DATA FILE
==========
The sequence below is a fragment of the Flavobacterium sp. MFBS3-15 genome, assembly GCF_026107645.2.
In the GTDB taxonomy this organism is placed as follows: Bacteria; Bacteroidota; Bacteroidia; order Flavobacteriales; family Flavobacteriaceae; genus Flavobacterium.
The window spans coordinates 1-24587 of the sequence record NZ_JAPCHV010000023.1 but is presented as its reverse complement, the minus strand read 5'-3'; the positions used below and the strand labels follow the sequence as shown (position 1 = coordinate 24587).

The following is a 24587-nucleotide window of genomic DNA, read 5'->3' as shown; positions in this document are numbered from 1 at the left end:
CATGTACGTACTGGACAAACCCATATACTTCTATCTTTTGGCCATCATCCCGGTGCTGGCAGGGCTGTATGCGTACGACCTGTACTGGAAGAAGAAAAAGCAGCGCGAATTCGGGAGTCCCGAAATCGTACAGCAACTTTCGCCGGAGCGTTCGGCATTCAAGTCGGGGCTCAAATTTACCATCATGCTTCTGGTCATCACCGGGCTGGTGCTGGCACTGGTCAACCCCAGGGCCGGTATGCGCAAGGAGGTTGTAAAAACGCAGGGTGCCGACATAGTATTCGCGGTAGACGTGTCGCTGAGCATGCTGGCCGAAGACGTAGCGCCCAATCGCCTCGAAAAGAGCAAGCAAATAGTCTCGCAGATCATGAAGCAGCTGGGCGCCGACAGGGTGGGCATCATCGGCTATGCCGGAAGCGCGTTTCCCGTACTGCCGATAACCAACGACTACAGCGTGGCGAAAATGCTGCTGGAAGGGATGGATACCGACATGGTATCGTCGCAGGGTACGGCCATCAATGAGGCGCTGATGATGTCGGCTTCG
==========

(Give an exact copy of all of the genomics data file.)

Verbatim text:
The sequence below is a fragment of the Flavobacterium sp. MFBS3-15 genome, assembly GCF_026107645.2.
In the GTDB taxonomy this organism is placed as follows: Bacteria; Bacteroidota; Bacteroidia; order Flavobacteriales; family Flavobacteriaceae; genus Flavobacterium.
The window spans coordinates 1-24587 of the sequence record NZ_JAPCHV010000023.1 but is presented as its reverse complement, the minus strand read 5'-3'; the positions used below and the strand labels follow the sequence as shown (position 1 = coordinate 24587).

The following is a 24587-nucleotide window of genomic DNA, read 5'->3' as shown; positions in this document are numbered from 1 at the left end:
CATGTACGTACTGGACAAACCCATATACTTCTATCTTTTGGCCATCATCCCGGTGCTGGCAGGGCTGTATGCGTACGACCTGTACTGGAAGAAGAAAAAGCAGCGCGAATTCGGGAGTCCCGAAATCGTACAGCAACTTTCGCCGGAGCGTTCGGCATTCAAGTCGGGGCTCAAATTTACCATCATGCTTCTGGTCATCACCGGGCTGGTGCTGGCACTGGTCAACCCCAGGGCCGGTATGCGCAAGGAGGTTGTAAAAACGCAGGGTGCCGACATAGTATTCGCGGTAGACGTGTCGCTGAGCATGCTGGCCGAAGACGTAGCGCCCAATCGCCTCGAAAAGAGCAAGCAAATAGTCTCGCAGATCATGAAGCAGCTGGGCGCCGACAGGGTGGGCATCATCGGCTATGCCGGAAGCGCGTTTCCCGTACTGCCGATAACCAACGACTACAGCGTGGCGAAAATGCTGCTGGAAGGGATGGATACCGACATGGTATCGTCGCAGGGTACGGCCATCAATGAGGCGCTGATGATGTCGGCTTCG